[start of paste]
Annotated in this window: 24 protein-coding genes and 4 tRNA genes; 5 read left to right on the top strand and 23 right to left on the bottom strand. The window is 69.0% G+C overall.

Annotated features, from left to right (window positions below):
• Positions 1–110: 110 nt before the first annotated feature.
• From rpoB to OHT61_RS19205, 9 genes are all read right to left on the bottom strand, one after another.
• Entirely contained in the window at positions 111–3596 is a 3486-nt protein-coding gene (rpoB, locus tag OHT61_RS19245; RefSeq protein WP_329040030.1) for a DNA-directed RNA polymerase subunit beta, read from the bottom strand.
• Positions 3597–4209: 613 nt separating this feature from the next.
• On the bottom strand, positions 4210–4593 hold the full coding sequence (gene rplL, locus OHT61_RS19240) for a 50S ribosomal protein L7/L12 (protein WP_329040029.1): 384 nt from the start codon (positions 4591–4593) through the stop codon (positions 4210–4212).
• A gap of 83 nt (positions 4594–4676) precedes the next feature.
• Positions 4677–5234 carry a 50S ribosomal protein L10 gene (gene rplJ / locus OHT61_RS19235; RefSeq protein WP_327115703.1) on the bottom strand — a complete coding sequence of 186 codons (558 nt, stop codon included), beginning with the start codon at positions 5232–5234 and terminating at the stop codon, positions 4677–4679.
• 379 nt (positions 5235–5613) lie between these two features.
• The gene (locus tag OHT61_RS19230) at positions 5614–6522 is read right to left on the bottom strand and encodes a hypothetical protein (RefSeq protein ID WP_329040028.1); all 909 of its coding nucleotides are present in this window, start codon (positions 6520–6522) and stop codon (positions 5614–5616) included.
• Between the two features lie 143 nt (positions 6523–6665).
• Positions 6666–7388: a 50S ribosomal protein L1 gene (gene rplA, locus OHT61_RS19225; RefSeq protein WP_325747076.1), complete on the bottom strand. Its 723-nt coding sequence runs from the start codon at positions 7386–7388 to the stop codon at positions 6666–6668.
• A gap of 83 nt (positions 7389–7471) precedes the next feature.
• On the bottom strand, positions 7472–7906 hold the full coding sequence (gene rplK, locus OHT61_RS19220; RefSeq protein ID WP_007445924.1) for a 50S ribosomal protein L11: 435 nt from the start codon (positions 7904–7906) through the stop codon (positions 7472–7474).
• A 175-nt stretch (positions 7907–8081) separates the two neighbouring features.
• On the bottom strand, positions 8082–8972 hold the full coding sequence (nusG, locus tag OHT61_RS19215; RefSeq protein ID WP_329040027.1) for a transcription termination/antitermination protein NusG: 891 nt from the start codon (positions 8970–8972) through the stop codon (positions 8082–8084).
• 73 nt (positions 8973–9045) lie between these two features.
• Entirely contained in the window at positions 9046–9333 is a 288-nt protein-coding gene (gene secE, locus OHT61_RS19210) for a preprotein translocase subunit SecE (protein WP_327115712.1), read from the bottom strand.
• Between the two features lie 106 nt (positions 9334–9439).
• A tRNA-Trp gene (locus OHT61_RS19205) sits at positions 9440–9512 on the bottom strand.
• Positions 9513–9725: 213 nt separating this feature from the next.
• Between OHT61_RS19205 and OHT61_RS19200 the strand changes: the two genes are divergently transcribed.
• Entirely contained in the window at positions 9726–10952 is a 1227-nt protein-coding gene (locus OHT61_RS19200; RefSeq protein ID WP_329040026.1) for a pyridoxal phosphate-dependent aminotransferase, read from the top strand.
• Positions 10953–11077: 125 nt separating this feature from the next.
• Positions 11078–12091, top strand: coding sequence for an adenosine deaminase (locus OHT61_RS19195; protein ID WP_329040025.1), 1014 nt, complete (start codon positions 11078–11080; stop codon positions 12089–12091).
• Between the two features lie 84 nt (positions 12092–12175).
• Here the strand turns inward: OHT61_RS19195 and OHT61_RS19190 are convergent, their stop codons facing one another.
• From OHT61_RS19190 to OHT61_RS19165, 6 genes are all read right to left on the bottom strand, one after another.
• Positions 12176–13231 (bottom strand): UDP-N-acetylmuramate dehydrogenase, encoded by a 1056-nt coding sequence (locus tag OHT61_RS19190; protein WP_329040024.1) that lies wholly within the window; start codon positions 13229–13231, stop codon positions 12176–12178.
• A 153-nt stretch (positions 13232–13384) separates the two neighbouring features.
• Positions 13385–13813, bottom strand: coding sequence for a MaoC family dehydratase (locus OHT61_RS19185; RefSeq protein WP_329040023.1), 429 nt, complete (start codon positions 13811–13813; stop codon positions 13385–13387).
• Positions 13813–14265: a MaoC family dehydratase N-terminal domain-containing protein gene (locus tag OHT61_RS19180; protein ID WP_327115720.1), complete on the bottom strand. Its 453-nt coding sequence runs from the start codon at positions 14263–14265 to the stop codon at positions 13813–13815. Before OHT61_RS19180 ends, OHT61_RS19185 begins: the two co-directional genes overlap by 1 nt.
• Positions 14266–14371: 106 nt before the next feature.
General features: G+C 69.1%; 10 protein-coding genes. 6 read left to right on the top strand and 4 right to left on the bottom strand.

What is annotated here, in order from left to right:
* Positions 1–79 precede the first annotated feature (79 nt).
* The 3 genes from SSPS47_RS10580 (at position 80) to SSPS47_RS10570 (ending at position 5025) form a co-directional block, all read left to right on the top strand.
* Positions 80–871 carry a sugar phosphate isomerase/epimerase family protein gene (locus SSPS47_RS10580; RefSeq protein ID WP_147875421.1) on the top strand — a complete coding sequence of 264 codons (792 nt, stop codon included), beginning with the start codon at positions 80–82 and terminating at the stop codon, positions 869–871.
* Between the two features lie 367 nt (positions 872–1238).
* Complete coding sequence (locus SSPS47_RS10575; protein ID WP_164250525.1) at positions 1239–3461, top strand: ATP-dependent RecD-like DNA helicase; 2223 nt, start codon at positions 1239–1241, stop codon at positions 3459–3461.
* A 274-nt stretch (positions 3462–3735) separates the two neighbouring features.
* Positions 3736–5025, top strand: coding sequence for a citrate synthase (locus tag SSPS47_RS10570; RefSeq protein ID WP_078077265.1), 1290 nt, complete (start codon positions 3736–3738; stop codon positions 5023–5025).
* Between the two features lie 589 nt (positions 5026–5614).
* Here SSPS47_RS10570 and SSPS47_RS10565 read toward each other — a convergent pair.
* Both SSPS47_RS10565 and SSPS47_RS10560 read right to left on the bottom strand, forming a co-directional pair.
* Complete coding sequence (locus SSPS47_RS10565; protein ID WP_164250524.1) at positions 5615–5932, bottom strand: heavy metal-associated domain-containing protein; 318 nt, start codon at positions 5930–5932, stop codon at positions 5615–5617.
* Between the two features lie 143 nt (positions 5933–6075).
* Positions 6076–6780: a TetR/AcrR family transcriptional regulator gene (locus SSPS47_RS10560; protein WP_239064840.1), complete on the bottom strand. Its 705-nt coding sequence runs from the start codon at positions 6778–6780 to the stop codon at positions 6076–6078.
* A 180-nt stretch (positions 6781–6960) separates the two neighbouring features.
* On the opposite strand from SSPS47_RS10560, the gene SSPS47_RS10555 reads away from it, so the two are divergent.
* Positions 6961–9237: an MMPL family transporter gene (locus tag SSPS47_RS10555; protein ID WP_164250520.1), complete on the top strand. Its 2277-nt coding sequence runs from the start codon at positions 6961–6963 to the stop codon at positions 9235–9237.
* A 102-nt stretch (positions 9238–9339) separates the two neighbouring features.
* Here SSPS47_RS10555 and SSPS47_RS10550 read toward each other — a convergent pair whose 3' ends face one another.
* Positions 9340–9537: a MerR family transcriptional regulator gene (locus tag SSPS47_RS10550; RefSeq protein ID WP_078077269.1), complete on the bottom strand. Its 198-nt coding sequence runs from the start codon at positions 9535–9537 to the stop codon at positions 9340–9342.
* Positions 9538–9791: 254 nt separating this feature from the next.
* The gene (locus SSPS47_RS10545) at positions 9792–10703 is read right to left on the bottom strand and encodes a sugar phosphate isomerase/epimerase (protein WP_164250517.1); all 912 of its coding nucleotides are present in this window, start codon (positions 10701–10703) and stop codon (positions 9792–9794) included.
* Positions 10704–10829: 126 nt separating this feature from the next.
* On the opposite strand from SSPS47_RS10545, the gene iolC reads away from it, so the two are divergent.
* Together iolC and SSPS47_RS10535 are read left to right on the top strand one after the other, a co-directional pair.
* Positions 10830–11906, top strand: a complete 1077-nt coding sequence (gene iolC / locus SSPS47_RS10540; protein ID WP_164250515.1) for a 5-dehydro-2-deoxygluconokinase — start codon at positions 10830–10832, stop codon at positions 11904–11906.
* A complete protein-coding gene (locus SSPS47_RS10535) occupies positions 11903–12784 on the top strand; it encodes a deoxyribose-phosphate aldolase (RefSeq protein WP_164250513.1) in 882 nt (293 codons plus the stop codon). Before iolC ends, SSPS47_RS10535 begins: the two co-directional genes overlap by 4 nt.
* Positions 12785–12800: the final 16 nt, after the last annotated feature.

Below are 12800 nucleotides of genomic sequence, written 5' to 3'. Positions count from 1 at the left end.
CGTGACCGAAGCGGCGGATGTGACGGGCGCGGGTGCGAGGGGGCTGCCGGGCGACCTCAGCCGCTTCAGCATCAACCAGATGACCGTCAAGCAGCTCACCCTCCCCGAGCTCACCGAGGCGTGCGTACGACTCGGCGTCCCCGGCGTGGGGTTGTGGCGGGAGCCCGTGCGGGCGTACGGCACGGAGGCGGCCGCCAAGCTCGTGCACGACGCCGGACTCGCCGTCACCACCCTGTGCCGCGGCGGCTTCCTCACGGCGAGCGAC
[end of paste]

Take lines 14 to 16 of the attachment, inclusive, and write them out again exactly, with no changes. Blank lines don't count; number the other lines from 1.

• A gap of 83 nt (positions 7389–7471) precedes the next feature.
• On the bottom strand, positions 7472–7906 hold the full coding sequence (gene rplK, locus OHT61_RS19220; RefSeq protein ID WP_007445924.1) for a 50S ribosomal protein L11: 435 nt from the start codon (positions 7904–7906) through the stop codon (positions 7472–7474).
• A 175-nt stretch (positions 7907–8081) separates the two neighbouring features.